Again, it’s all based on what works best for your current conversation. And hey, if you’re texting millennial friends who can’t help but shuffle to “Party Rock Anthem,” then you can send your “face with tears of joy” emoji or your tried-and-true LMFAO without judgment from the Gen-Z crowd who thinks older slang words need to end.

The origins of IJBOL

Another reason IJBOL is often misidentified as a Korean word has to do with how it was popularized. Although the origins of this popular slang term could date back to 2009, when an Urban Dictionary user originally posted the definition, avid followers in the K-pop community started using it in 2021 as they posted videos of their idols.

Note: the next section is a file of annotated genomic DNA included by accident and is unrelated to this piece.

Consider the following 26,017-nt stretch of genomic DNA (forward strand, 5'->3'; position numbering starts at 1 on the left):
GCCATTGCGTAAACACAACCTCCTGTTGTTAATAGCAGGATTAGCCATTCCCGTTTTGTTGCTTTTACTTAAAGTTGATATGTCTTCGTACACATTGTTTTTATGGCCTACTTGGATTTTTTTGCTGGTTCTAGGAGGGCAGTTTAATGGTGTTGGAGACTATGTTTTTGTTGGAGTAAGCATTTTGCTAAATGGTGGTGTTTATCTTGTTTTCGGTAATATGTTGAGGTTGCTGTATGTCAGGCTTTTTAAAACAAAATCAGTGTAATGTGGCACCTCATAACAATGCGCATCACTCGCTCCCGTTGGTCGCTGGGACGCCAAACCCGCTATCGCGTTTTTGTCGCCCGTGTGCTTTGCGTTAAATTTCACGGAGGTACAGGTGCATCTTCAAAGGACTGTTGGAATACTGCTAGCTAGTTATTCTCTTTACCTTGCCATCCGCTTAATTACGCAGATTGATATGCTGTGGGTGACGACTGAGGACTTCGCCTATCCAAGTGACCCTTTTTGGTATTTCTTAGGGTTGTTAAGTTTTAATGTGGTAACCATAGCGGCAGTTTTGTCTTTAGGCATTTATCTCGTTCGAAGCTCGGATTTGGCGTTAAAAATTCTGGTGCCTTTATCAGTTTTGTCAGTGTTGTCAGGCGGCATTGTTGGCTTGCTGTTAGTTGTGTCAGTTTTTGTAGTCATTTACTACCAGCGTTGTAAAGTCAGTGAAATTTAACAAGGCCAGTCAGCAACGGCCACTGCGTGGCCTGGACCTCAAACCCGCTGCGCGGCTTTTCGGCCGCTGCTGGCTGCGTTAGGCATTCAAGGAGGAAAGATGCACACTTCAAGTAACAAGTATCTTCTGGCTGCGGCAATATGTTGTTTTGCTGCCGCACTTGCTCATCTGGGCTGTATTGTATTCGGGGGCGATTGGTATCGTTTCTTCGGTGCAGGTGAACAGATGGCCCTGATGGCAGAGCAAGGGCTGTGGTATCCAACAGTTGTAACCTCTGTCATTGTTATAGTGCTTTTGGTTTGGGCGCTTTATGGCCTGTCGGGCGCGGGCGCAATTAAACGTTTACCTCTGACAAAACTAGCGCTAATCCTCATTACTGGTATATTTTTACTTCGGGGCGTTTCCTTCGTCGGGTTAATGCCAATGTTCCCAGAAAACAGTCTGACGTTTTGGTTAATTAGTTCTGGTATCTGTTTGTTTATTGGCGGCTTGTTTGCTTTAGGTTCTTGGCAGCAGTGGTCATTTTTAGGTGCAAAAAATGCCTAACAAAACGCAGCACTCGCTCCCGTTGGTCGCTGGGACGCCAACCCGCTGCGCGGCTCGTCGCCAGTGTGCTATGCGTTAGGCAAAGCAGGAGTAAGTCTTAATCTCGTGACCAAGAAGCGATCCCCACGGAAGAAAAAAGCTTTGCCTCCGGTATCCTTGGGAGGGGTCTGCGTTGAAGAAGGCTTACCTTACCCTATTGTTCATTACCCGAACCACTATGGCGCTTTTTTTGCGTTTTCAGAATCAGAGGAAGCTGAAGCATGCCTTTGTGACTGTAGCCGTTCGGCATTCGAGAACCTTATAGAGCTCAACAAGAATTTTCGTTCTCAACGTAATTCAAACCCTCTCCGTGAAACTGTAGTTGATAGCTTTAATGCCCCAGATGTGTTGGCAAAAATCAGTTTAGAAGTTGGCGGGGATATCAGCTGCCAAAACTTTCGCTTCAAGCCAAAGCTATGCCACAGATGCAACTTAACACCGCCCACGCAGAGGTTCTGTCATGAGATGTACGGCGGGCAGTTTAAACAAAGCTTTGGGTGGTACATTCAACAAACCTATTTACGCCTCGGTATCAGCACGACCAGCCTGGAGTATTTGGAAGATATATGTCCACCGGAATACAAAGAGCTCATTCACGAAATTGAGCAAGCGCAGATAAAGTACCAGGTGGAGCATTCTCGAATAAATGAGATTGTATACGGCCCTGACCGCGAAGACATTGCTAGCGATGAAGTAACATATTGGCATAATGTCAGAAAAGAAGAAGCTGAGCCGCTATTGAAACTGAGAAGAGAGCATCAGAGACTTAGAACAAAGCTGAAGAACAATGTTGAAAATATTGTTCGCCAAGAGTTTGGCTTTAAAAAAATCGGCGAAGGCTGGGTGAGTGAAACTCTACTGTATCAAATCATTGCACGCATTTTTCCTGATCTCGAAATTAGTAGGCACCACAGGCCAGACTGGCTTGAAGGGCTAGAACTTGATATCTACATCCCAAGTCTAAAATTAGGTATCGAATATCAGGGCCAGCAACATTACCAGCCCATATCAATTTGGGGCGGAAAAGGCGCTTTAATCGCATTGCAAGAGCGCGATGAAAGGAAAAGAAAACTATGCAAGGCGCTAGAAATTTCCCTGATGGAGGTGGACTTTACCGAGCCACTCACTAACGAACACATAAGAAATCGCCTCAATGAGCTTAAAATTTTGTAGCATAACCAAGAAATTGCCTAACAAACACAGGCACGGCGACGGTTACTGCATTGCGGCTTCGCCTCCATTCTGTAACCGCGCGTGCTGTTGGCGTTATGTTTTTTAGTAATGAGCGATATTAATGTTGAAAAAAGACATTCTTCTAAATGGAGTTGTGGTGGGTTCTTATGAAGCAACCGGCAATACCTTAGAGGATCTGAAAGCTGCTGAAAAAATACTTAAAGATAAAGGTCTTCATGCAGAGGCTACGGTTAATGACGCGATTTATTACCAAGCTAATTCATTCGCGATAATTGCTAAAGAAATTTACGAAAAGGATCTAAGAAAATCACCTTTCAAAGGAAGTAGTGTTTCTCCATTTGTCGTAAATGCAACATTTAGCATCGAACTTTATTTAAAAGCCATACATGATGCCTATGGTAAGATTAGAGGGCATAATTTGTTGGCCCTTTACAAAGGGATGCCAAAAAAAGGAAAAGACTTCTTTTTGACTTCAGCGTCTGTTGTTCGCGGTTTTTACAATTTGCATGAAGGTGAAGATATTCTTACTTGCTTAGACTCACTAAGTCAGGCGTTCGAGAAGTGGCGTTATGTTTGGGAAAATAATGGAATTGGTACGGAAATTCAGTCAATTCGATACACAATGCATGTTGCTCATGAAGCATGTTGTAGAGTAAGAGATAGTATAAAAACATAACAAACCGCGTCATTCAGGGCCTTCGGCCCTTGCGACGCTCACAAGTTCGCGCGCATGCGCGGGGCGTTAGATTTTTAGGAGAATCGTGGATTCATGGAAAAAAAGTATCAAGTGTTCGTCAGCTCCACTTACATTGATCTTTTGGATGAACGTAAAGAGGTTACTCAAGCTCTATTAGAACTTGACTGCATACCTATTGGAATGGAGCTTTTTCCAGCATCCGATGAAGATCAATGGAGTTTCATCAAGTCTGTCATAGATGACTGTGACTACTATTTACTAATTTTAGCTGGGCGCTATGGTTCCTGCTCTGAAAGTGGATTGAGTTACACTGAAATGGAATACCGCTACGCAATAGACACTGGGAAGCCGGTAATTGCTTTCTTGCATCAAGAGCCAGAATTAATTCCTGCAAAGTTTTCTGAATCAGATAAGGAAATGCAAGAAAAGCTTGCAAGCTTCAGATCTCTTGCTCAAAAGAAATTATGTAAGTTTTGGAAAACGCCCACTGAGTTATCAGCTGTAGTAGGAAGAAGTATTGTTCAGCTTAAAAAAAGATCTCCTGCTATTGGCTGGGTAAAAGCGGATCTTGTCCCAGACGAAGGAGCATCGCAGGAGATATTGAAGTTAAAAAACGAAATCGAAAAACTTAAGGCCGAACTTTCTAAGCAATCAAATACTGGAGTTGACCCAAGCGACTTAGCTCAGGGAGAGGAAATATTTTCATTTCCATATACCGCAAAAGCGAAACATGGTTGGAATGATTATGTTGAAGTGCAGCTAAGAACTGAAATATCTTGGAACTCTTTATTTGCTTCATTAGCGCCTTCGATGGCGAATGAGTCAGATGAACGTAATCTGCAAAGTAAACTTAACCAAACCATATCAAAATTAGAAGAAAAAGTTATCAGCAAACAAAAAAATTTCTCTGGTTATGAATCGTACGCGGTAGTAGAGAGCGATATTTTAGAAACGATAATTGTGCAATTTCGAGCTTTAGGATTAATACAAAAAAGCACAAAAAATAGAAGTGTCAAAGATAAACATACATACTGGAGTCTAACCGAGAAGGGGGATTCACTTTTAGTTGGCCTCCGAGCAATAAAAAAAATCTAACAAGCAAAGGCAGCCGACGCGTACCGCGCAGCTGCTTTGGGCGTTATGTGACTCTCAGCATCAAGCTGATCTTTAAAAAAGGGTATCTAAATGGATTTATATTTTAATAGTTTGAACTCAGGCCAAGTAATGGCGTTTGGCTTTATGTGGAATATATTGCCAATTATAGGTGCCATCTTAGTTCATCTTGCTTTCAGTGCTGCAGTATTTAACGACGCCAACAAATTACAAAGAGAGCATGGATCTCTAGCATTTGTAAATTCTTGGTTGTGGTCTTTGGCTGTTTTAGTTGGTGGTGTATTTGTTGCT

The term became particularly popular as its use spread on X (formerly Twitter), where the K-pop community has always been active. From there, it picked up steam across the world, including in the United States.

IJBOL’s meaning really lends itself to use on social media, but you can easily use the term in text conversations as well. Still, the most popular time to use it is when you share a funny video or meme online and want to express the fact that it made you, well, just burst out laughing.

Using IJBOL like you know what you’re doing

It may seem like capitalizing IJBOL would convey a stronger reaction—much like capitalizing LOL indicates stronger laughter, while adding a lowercase “lol” after typing literally anything downplays the humor (cue millennial anxiety). But it isn’t exactly the coolest thing to write out IJBOL in all uppercase letters.